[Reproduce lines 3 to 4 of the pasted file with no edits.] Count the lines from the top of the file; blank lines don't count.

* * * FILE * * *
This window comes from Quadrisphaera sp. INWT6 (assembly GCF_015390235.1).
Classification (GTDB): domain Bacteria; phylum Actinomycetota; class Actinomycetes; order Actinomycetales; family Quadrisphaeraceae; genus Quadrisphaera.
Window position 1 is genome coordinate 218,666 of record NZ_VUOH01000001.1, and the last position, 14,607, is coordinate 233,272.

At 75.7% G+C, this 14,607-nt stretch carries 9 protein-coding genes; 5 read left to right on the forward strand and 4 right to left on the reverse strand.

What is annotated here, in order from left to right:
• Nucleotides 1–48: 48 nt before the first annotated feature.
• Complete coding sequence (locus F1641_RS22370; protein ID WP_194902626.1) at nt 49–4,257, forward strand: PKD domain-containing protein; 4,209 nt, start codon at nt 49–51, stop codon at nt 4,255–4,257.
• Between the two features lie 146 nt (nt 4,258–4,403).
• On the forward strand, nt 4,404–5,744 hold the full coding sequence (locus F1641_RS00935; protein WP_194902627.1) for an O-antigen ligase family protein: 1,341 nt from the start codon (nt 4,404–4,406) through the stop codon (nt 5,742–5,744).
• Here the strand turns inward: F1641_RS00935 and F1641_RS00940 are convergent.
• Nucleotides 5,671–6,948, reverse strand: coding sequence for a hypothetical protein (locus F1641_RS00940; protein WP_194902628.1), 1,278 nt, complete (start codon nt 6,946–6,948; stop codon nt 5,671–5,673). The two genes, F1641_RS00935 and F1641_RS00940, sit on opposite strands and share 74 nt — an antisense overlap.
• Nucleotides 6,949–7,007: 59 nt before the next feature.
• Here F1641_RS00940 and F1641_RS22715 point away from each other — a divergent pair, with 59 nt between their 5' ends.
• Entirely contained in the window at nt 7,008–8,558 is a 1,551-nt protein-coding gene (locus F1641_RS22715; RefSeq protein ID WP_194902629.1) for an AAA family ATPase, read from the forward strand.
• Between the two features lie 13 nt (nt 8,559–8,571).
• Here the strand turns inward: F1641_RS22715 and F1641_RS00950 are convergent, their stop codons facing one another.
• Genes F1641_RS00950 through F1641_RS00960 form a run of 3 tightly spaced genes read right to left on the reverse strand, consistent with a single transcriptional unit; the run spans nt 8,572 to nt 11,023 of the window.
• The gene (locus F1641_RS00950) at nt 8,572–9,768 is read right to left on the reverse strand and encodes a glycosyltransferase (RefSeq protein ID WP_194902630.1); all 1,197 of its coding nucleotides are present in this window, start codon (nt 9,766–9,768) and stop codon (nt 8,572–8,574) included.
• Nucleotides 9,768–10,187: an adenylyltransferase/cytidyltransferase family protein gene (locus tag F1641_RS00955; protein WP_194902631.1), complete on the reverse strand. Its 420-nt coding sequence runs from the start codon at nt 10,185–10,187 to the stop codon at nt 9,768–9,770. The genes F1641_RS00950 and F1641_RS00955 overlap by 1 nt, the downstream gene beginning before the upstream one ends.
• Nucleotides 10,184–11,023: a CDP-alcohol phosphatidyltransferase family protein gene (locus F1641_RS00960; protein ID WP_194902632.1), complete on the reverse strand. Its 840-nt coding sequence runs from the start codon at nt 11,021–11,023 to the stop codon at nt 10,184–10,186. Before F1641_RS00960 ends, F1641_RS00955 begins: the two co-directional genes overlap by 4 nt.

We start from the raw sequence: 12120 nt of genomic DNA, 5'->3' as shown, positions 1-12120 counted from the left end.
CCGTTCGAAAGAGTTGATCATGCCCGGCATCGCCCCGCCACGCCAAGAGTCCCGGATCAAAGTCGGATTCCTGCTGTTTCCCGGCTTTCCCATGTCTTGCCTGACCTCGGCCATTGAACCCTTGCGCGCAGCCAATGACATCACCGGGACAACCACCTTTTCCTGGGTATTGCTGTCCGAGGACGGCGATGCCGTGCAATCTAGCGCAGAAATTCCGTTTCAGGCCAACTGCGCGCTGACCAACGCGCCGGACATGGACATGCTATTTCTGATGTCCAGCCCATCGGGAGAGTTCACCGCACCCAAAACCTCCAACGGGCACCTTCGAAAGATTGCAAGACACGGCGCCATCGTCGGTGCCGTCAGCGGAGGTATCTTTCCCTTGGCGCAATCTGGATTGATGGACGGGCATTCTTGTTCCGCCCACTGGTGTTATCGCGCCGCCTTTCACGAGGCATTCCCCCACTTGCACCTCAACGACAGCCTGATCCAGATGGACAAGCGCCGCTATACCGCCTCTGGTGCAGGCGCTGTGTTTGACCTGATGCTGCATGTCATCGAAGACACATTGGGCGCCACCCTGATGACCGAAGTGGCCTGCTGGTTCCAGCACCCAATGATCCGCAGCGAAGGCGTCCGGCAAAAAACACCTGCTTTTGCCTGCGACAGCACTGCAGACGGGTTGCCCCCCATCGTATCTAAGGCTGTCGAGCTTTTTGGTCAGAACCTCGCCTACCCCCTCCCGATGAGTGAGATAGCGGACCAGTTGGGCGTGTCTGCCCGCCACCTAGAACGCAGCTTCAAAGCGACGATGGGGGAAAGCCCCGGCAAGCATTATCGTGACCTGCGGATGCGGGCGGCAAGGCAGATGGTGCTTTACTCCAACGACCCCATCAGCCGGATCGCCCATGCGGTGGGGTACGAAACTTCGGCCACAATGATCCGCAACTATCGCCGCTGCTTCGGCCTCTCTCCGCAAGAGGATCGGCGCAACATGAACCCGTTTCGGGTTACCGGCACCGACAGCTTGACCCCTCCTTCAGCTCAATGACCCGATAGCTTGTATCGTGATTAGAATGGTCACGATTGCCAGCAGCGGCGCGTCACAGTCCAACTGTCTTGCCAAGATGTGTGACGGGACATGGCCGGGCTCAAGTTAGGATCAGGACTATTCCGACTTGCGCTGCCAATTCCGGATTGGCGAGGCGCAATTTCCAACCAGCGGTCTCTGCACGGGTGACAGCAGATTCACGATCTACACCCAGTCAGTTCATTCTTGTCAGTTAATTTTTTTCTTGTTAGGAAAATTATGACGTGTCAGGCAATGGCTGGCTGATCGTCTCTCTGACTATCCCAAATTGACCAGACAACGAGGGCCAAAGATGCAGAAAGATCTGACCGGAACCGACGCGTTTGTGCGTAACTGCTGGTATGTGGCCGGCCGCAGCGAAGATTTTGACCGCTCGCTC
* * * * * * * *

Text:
Window position 1 is genome coordinate 218,666 of record NZ_VUOH01000001.1, and the last position, 14,607, is coordinate 233,272.

At 75.7% G+C, this 14,607-nt stretch carries 9 protein-coding genes; 5 read left to right on the forward strand and 4 right to left on the reverse strand.